During 2019, Amtrak’s safety program will be explained and executed more thoroughly from top to bottom in the organization.

The new safety program, known as a safety management system or SMS, will require time to implement, Hylander told Progressive Railroading.

“If you look at other industries that have gone through this process, it takes a multiyear act to get there,” he said.

Hylander honed his safety program skills at Delta Air Lines, which Amtrak’s CEO Richard Anderson once headed before coming to the rail passenger carrier.

Before coming to Amtrak, Hylander had read the various reports of the National Transportation Safety Board that concluded that Amtrak suffered from a poor safety culture.

Antagonistic relations between management and Amtrak’s labor unions were a major part of that.

Amtrak has suffered a series of high-profile incidents resulting in fatalities to 11 passengers and nine employees since fiscal year 2013. That had brought scrutiny from news media, regulators and transportation policy makers.

“Amtrak’s safety culture is failing, and is primed to fail again, until and unless Amtrak changes the way it practices safety management,” said NTSB Chairman Robert Sumwalt.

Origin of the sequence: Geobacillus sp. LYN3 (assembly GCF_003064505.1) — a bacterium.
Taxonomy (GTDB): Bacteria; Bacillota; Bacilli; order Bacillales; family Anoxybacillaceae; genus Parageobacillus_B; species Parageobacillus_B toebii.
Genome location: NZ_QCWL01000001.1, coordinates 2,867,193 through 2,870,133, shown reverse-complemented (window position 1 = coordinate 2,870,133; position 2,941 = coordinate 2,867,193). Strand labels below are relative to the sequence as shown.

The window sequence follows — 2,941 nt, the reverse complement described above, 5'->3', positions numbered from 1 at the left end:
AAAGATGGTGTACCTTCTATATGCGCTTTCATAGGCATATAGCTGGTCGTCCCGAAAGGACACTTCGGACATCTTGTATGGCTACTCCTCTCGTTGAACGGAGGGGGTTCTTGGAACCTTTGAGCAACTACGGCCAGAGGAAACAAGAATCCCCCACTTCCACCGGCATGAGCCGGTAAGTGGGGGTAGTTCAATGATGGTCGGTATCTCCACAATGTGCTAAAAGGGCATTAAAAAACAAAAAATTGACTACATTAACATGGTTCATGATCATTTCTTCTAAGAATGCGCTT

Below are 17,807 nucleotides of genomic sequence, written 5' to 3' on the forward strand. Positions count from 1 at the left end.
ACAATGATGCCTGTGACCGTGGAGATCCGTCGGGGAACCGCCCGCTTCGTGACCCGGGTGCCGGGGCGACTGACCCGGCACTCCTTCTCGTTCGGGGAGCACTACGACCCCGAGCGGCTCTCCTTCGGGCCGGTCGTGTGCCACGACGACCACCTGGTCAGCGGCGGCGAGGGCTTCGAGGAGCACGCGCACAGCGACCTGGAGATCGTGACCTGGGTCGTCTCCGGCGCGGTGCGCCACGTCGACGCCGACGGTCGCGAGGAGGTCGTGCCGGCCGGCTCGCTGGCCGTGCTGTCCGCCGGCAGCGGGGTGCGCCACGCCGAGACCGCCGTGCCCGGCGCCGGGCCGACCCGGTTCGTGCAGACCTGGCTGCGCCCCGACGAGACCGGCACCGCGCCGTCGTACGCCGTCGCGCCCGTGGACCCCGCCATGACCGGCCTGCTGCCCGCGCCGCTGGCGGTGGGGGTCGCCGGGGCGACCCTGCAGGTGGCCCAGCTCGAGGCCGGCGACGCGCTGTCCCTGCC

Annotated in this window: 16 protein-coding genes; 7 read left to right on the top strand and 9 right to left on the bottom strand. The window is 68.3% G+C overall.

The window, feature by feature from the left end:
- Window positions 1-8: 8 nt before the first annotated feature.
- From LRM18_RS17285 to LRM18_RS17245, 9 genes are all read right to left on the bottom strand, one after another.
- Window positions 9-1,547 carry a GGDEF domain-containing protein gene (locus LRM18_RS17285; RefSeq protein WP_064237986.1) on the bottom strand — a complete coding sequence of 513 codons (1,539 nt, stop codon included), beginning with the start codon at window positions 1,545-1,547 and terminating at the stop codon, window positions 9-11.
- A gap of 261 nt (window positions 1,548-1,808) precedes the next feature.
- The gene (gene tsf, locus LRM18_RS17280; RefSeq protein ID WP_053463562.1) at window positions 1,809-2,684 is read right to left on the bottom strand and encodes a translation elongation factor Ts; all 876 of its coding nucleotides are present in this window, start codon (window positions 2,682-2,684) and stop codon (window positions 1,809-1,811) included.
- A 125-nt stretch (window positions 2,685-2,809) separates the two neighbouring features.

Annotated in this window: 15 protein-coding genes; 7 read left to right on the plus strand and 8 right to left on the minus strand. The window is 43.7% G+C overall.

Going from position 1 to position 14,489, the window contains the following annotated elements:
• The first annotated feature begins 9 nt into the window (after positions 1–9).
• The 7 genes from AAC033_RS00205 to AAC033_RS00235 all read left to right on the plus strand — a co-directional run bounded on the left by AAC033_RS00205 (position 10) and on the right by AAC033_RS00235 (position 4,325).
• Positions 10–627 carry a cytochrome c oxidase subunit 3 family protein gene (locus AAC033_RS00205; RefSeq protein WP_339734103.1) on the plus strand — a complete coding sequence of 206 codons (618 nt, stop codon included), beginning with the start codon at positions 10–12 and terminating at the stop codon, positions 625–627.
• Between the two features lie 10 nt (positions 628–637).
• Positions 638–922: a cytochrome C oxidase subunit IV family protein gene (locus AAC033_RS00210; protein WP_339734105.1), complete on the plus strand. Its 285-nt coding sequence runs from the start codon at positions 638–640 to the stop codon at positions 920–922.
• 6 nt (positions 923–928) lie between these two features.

Amtrak executives contended that they had taken substantive steps to overhaul the railroad’s safety record, including the adoption of a new safety policy, risk-based management procedures, data acquisition and analytics.

That included hiring Hylander, who was well-versed in SMS, a comprehensive approach to managing safety that features policy and documentation procedures, risk assessment, quality assurance and reinforcement of a safety culture throughout an organization.

He told Progressive Railroading that his first task was to study Amtrak’s existing safety policies and procedures, including how they were implemented or not implemented.

He said that review led him to conclude that Amtrak needed to emphasize that every employee is responsible for operating safely on the job.

The Amtrak board of directors adopted a resolution setting the goal of becoming the “safest passenger railroad” in the nation.

The board followed that up by officially updating Amtrak’s safety policy.

“The [new] policy means that every employee has the ability to stop the operation if they see something happening that’s not safe,” Hylander said. “We want to be a data driven organization and we want to learn from our mistakes. And we want employees to tell us about errors through voluntary safety programs, and that we can’t and won’t tolerate unsafe behavior or intentional disregard for safety.”

He told Progressive Railroading that he agreed with the NTSB assessment labor-management relations at Amtrak needed to improve if safety procedures were to be followed and enforced.